Puchang Vineyard 2013 Beichun Turpan Xinjiang            90

Deep red. Inviting aromas and flavours of strawberry, cocoa, coffee and oak-derived spices. Linear and nicely chiseled in the mouth, with crisp red and black fruit flavours slightly camouflaged by oak and spices. The finish is borderline long and still vibrant, but I would drink this up sooner rather than later. This is the first vintage ever made of the Beichun wine, and I can see clearly why Puchang felt this grape and wine to be very promising at the time they made their first wine. Unless I remember incorrectly, this was aged in all small French oak for 24 months. Drinking window: 2023-2026.


Ian D'Agata

Editor-in-Chief of Terroir Sense Wine Review
President of Terroir Sense Academy
Vice President of Association Internationale des Terroirs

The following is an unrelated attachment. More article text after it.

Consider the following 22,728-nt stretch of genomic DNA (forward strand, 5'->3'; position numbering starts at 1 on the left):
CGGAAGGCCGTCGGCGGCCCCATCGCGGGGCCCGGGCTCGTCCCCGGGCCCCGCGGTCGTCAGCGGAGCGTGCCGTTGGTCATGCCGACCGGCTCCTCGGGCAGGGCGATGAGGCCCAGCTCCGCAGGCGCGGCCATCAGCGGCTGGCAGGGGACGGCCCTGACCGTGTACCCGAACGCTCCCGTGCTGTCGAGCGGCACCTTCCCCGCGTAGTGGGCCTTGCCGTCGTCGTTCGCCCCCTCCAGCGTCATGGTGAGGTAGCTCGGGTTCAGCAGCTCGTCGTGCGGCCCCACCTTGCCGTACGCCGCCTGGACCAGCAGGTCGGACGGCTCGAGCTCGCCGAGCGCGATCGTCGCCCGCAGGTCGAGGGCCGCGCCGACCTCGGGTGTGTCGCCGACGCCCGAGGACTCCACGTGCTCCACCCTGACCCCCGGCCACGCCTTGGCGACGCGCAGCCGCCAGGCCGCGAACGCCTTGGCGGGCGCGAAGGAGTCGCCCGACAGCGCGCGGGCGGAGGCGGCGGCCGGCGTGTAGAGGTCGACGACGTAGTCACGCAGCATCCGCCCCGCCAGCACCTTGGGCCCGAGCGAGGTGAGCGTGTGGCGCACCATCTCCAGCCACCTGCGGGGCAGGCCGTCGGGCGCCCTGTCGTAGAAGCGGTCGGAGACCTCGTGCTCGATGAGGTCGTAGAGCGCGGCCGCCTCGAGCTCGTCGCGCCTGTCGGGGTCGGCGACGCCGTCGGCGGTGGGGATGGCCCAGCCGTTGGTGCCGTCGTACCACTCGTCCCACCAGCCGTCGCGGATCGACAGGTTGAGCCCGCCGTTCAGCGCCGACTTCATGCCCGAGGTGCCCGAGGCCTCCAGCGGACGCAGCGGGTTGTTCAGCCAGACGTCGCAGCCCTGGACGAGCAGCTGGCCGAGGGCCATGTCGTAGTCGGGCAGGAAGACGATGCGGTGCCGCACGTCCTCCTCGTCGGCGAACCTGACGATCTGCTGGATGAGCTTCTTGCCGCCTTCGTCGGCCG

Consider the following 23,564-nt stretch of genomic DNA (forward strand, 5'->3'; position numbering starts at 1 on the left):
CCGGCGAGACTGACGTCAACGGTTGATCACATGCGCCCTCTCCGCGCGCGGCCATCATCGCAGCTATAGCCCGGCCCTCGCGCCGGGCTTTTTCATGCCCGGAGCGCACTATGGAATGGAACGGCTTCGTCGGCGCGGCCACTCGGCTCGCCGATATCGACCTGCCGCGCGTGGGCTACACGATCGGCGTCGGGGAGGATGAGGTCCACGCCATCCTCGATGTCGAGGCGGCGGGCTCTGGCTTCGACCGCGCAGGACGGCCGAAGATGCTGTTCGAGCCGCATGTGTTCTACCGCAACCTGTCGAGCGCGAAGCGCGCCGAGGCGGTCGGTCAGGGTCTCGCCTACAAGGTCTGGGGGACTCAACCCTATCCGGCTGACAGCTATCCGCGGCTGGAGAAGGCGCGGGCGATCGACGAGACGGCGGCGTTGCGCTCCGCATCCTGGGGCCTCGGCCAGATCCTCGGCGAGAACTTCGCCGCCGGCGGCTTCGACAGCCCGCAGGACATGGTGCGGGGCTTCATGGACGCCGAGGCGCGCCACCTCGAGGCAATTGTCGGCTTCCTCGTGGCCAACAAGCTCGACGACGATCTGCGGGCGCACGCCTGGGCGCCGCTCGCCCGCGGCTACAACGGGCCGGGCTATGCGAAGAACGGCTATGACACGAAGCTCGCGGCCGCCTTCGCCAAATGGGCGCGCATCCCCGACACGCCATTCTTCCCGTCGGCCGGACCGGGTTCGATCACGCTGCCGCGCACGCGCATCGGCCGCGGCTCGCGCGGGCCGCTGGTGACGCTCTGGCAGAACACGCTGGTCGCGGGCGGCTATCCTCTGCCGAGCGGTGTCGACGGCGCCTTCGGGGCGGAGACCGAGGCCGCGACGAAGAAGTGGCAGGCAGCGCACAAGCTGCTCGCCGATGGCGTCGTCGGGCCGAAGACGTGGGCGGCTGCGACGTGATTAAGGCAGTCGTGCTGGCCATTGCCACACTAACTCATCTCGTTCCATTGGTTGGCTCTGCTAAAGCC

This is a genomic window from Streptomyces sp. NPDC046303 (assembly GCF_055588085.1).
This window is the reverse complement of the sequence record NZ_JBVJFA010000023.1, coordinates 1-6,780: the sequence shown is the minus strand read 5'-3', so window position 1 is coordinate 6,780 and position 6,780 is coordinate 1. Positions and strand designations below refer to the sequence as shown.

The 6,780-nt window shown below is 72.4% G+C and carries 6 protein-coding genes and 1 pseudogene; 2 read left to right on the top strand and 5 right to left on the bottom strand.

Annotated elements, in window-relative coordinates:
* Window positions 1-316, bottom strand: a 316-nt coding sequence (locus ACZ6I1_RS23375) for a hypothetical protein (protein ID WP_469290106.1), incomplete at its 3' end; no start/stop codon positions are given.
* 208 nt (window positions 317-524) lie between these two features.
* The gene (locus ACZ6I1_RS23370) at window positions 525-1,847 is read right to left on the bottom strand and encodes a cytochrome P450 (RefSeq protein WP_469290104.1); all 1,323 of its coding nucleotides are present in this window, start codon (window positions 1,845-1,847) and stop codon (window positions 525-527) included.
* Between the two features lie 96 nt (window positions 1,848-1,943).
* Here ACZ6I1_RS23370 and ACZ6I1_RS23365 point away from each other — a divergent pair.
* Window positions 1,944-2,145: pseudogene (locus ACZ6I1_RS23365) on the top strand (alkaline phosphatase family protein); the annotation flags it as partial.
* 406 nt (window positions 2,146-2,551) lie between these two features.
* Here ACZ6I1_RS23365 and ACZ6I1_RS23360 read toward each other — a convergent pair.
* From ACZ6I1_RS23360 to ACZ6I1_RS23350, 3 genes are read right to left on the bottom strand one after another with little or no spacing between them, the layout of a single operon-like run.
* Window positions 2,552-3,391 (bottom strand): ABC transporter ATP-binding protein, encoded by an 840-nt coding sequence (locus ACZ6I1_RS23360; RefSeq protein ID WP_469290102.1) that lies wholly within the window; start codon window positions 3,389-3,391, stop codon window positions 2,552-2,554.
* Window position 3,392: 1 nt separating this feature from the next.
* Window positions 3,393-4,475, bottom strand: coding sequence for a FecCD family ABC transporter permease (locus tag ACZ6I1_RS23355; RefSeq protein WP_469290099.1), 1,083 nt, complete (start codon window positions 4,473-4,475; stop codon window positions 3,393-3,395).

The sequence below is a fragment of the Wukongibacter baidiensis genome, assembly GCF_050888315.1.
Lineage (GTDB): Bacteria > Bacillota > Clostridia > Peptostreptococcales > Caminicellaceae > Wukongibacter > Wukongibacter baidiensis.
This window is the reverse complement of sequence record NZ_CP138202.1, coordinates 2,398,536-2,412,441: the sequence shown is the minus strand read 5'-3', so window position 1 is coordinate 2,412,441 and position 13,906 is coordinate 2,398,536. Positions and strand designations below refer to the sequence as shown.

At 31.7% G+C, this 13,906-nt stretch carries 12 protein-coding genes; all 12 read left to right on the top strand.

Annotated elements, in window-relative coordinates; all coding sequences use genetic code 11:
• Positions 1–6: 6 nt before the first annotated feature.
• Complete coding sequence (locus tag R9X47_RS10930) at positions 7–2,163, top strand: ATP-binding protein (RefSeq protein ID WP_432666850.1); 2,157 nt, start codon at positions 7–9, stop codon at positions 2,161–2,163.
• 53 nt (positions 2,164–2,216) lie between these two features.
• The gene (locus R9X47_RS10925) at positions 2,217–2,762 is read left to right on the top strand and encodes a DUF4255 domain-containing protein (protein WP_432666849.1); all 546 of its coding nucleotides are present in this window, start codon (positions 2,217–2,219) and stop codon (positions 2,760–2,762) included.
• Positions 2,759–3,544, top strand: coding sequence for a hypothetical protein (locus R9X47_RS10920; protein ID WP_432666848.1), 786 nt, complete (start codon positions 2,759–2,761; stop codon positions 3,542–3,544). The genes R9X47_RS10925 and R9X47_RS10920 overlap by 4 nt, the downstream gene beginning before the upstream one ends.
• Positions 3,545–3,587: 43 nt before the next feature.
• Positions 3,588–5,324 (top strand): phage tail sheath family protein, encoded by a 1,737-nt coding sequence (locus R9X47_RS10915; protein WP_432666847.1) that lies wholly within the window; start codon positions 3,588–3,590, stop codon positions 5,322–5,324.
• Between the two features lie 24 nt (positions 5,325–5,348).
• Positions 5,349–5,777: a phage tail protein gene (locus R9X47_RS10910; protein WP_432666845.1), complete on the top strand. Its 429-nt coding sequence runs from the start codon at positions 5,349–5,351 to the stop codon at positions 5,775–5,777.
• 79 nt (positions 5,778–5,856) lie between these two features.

Chief Scientific Officer of TasteSpirit

Ian D’Agata has been writing and educating about wines for over thirty years. Internationally recognized as an distinguished expert, critic and writer on many wine regions, his two most recent, award winning books Native Wine Grapes of Italy and Italy's Native Wine Grape Terroirs (both published by University of California Press) are widely viewed as the "state of the art" textbooks on the subject. The former book won the Louis Roederer International Wine Awards Book of the Year in 2015 and was ranked as the top wine books of the year for the Los Angeles Times, the Financial Times and the New York Times, while the latter was named among the best wine books of the year by Food & Wine Magazine and the NY Times.